WATCH: Taliban purportedly destroy two Afghan air force copters in ‘tactical attack’

Insurgents dismiss fake statements, videos as ‘enemy’s propaganda’, say they did not impose restrictions on Afghans


News Desk July 12, 2021
Black Hawk Helicopter. PHOTO: REUTERS/FILE

Afghan Taliban on Monday claimed that they have destroyed two Sikorsky UH-60 Black Hawk helicopters of the Afghan Air Force, given to them by the United States, in a tactical attack on Kunduz Airport.

In a tweet, Taliban Spokesman Zabiullah Mujahid said Afghan forces also suffered casualties in this attack.

He also shared drone footage of the attack, in which a burning helicopter can be seen from a distance.

Meanwhile, the Afghan Taliban have also distanced themselves from what they called fake statements, videos, documents, threats and other letters which were not only being shared on social media but even being physically airdropped in some areas of the war-torn country.

In a statement, shared by spokesperson for the Taliban's political office Mohammad Naeem today, Zabihullah Mujahid, a spokesperson for the insurgent group said that all such propaganda by the enemy is aimed at controlling their fear and anxiety, to distract common thinking, and to cover up their compounding failures.

"After the stooge enemy was exposed and suffered humiliating defeats across the country where thousands of soldiers defected and embraced the open arms of the Islamic Emirate, and nearly two hundred districts were cleansed from their malicious presence, the enemy has now reached for propaganda, fabrications, and other futile tactics," he said.

Read more: India pulls officials from Afghanistan's Kandahar as Taliban widens control

He said that fake statements, documents, threats and other letters are recently being circulated on social media and even physically airdropped into some areas that impose restrictions on locals, threatens them, specifies gender laws, regulates lives, beards, movements and even contains baseless claims about marriage of daughters and other such issues.

Similarly, he said, fake videos and footage of multi-year-old video scenes showing activities of Da’ish militias are also passed on as recent actions committed by the Taliban.

"Spurious claims and propaganda is being conjured and handed over to media by the enemy about horrendous dealings by the Mujahideen of Islamic Emirate with locals in the recently liberated districts."

Mujahid also dismissed reports claiming the retaking of Afghan districts from the Taliban by security forces and inflicting hundreds of casualties.

"The Islamic Emirate rejects all above material and does not allow anyone to transgress against people anywhere, or to impose laws and regulations by themselves, or to circumscribe lives, and neither has there been any ill-treatment of women and men, nor is anyone allowed to do so," he added.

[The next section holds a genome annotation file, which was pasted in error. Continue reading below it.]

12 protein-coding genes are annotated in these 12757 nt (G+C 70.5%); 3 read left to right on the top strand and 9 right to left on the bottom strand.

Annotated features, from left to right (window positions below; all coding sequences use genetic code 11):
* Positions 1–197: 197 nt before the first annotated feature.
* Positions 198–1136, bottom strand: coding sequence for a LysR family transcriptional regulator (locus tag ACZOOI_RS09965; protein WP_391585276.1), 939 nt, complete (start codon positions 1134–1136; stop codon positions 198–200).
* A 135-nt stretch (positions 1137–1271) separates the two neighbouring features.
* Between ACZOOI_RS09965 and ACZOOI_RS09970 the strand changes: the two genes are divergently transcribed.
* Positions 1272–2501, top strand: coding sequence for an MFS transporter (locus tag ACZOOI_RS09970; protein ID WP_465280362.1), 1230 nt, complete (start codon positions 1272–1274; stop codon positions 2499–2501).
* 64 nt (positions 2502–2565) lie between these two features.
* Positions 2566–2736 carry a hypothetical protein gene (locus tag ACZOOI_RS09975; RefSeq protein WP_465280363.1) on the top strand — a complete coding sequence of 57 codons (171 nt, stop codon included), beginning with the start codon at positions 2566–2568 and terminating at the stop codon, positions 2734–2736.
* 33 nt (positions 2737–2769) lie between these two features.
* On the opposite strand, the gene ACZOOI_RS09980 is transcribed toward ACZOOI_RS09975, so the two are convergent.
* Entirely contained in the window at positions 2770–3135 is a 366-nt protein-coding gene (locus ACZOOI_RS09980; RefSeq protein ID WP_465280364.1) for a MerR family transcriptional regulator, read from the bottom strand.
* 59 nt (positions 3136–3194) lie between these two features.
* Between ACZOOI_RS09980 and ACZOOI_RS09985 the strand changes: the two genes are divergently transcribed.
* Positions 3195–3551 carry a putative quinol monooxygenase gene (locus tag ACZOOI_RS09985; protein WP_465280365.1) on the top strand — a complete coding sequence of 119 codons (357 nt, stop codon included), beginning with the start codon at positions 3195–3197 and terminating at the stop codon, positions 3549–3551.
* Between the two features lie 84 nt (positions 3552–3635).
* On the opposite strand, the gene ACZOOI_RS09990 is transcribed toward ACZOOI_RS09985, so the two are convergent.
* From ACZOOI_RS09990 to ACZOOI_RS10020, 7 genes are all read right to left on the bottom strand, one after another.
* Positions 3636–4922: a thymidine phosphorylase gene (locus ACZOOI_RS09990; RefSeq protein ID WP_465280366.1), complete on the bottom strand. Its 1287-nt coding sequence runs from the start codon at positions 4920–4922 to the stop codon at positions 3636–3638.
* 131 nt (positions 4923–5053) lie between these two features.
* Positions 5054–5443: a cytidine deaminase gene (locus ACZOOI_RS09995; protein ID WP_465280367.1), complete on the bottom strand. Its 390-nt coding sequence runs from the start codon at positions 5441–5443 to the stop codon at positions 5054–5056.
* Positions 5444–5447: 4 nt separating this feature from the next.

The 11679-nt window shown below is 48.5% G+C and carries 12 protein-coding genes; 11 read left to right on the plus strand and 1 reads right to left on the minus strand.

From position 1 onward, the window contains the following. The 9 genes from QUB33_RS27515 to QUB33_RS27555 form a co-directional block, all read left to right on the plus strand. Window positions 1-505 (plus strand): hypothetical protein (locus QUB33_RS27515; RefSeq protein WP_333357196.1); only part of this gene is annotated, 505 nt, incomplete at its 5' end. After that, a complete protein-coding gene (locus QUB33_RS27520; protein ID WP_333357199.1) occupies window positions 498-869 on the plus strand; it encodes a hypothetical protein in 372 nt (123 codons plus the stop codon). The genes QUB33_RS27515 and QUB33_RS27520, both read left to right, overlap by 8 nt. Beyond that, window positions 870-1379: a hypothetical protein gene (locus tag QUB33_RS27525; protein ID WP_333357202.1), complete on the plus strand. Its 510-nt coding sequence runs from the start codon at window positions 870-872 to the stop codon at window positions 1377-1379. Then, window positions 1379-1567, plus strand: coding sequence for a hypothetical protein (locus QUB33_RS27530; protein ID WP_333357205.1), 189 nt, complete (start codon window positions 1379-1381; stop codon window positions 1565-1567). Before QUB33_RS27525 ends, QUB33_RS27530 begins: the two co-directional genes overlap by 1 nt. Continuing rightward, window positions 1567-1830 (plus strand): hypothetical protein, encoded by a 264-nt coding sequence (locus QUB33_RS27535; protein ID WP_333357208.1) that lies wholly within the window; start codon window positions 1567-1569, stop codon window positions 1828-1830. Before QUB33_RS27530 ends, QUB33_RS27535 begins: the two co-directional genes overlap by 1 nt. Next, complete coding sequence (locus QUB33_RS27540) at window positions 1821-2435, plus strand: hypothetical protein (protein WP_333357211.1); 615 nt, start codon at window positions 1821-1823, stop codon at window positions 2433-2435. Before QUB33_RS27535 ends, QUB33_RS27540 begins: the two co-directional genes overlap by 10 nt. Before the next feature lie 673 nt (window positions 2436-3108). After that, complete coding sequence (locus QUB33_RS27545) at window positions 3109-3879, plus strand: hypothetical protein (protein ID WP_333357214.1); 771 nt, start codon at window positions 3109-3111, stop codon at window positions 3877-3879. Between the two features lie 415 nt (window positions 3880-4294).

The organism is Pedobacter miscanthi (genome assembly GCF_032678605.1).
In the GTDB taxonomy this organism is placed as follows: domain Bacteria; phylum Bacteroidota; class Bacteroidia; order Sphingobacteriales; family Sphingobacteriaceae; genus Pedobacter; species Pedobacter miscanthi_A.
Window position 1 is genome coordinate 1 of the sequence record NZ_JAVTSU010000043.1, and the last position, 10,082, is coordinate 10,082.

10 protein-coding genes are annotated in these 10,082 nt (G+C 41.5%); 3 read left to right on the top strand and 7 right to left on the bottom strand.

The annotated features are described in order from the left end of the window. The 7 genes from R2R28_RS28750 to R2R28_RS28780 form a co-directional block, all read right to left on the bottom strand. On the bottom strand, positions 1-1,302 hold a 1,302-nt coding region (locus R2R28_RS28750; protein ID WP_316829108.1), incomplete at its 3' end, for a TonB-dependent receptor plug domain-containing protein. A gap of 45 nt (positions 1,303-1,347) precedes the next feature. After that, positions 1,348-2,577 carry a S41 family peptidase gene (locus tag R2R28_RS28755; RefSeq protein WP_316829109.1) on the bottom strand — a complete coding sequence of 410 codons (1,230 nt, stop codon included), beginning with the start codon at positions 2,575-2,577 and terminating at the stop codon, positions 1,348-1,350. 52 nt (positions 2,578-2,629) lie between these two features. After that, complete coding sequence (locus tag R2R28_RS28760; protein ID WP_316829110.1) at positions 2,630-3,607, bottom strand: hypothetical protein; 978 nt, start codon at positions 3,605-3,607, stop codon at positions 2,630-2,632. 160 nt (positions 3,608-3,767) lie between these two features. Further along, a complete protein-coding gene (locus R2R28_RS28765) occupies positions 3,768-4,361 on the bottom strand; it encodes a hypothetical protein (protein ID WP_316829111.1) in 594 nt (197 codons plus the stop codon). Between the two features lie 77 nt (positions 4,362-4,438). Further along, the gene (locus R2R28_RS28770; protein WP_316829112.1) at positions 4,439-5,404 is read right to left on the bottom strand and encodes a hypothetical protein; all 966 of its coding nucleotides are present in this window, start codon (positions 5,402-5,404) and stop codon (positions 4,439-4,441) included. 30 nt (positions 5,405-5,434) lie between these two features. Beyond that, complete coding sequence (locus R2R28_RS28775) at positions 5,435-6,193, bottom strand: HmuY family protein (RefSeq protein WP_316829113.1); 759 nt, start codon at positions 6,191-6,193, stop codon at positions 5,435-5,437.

Also read: Taliban say they do not seek to seize power in Afghanistan militarily

Taliban spokesperson asked the media outlets, activists and general public not to fall victim to "enemy's propaganda", adding that all publications will be distributed through the official and other channels through which Taliban have communicated over the past twenty years.

"Any material published by any additional and novel channels should be ignored," he added.

The statement comes after the Afghan security forces on Thursday claimed that they have wrested back control of a western provincial capital stormed by the Taliban a day earlier.

It said some fighting was continuing on the fringes of Qala-e-Naw, capital of Badghis province, which borders the central Asian country of Turkmenistan.

Insurgents had on Wednesday seized key government buildings in the city including police headquarters as part of a dramatic Taliban advance unfolding as foreign forces withdraw from Afghanistan after a 20-year-long intervention.

On Friday, the group had said that it had taken control of 85% of Afghanistan's territory.

At a press conference in Moscow, Taliban negotiator Shahabuddin Delawar said that "85 per cent of Afghanistan's territory" is under the group's control, including some 250 of the country's 398 districts.

"All administrative bodies and hospitals continue their work on this territory. We ensured their functionality," he said, calling on international organisations "not to interrupt their missions."

Delawar said that the US withdrawal was a result of the Taliban bringing Afghanistan's population over to its side under the "principle of Islam".

"The United States was forced to leave our territory," he said.

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